as in new window
    1. Richard H. Thaler & Shlomo Benartzi, 2004. "Save More Tomorrow (TM): Using Behavioral Economics to Increase Employee Saving," Journal of Political Economy, University of Chicago Press, vol. 112(S1), pages S164-S187, February.
    2. H. M. Shefrin & Richard Thaler, 1977. "An Economic Theory of Self-Control," NBER Working Papers 0208, National Bureau of Economic Research, Inc.
    3. Jovanovic, Boyan, 1979. "Job Matching and the Theory of Turnover," Journal of Political Economy, University of Chicago Press, vol. 87(5), pages 972-90, October.
    4. Varian, Hal R, 1982. "The Nonparametric Approach to Demand Analysis," Econometrica, Econometric Society, vol. 50(4), pages 945-73, July.
    5. Chiappori, Pierre-Andre, 1992. "Collective Labor Supply and Welfare," Journal of Political Economy, University of Chicago Press, vol. 100(3), pages 437-67, June.
    6. Cherchye, L.J.H. & de Rock, B. & Vermeulen, F.M.P., 2007. "The collective model of household consumption : A nonparametric characterization," Other publications TiSEM 0a104373-4fb6-4ef2-9d2b-2, Tilburg University, School of Economics and Management.
    7. Stefano DellaVigna & Ulrike Malmendier, 2006. "Paying Not to Go to the Gym," American Economic Review, American Economic Association, vol. 96(3), pages 694-719, June.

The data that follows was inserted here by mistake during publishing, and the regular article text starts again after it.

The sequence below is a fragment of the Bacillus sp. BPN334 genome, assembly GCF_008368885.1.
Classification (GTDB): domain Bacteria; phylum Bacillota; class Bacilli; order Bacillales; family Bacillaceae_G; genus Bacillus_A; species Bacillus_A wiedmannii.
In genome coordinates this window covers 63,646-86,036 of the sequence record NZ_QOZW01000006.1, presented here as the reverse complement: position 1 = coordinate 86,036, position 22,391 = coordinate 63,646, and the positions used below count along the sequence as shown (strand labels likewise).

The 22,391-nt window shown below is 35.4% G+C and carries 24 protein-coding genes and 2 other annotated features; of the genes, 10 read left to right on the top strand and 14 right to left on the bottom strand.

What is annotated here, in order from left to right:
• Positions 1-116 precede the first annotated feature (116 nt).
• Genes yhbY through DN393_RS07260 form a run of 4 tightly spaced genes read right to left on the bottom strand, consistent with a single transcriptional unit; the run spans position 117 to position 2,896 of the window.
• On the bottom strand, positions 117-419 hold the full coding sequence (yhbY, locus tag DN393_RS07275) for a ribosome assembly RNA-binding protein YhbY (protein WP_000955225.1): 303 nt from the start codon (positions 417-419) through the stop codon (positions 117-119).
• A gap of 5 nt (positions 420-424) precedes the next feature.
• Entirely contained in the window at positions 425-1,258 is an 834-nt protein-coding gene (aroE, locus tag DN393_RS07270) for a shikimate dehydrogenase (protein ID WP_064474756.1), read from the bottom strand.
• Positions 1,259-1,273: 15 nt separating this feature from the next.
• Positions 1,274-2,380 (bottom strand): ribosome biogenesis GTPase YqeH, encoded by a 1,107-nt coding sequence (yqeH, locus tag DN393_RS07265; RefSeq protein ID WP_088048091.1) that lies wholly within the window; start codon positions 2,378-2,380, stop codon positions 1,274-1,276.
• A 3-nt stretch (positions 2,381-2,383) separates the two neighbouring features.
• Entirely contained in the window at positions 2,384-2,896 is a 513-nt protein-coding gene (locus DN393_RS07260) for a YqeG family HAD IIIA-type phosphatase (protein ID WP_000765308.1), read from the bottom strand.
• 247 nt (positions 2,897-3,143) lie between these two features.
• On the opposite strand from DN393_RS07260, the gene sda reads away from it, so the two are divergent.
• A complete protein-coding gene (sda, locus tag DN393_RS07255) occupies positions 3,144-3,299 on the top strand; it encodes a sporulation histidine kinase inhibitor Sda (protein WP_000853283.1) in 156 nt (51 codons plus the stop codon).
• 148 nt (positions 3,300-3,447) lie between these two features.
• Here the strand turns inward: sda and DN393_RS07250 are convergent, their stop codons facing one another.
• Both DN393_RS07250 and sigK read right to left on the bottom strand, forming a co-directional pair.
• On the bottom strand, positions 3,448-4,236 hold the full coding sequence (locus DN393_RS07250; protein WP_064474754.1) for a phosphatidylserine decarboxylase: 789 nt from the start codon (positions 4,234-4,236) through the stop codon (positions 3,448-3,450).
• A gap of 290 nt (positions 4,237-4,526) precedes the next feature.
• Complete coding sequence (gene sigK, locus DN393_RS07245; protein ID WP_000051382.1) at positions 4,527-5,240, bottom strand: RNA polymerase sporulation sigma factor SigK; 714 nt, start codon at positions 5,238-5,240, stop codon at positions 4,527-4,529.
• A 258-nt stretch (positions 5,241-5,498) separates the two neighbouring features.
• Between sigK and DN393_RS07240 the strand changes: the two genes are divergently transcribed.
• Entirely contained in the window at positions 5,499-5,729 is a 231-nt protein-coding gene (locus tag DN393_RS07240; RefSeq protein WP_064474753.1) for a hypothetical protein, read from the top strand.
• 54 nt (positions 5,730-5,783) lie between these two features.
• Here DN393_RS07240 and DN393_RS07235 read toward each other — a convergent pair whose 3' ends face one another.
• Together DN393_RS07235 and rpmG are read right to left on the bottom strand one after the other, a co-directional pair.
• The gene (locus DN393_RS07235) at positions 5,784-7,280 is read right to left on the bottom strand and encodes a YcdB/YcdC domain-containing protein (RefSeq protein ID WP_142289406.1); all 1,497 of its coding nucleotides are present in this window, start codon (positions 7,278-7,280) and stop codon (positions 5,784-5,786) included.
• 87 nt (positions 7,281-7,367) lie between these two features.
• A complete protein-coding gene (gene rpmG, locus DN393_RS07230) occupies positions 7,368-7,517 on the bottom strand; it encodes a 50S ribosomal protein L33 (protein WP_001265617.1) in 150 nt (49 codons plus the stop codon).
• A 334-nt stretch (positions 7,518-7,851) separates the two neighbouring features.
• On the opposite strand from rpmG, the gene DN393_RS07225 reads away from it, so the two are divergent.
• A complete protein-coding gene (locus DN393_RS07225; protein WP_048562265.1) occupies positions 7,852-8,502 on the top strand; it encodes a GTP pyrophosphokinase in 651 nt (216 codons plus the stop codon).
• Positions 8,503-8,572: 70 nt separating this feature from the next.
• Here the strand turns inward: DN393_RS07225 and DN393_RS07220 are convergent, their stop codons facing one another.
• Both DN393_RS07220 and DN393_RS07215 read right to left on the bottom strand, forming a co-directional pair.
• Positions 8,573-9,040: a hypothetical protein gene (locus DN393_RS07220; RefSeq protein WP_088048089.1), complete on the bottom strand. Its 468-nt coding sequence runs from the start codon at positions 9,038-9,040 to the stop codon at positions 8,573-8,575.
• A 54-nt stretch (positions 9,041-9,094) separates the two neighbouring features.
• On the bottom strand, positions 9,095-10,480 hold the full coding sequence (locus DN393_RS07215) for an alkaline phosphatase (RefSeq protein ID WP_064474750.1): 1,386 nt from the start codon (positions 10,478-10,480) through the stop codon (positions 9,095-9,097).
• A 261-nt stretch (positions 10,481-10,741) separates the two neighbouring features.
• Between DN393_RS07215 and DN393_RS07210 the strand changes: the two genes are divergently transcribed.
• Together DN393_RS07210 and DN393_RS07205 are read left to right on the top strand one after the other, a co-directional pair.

8. Paul A. Samuelson, 1937. "A Note on Measurement of Utility," Review of Economic Studies, Oxford University Press, vol. 4(2), pages 155-161.
    9. Maurizio Mazzocco, 2007. "Household Intertemporal Behaviour: A Collective Characterization and a Test of Commitment," Review of Economic Studies, Oxford University Press, vol. 74(3), pages 857-895.
    10. Laibson, David I., 1997. "Golden Eggs and Hyperbolic Discounting," Scholarly Articles 4481499, Harvard University Department of Economics.
    11. Ian Crawford, 2010. "Habits Revealed," Review of Economic Studies, Oxford University Press, vol. 77(4), pages 1382-1402.
    12. Cherchye, L.J.H. & de Rock, B. & Vermeulen, F.M.P., 2009. "Opening the black box of intra-household decision-making : Theory and non-parametric empirical tests of general collective consumption models," Other publications TiSEM bc6d0cf7-c686-40a4-84f4-9, Tilburg University, School of Economics and Management.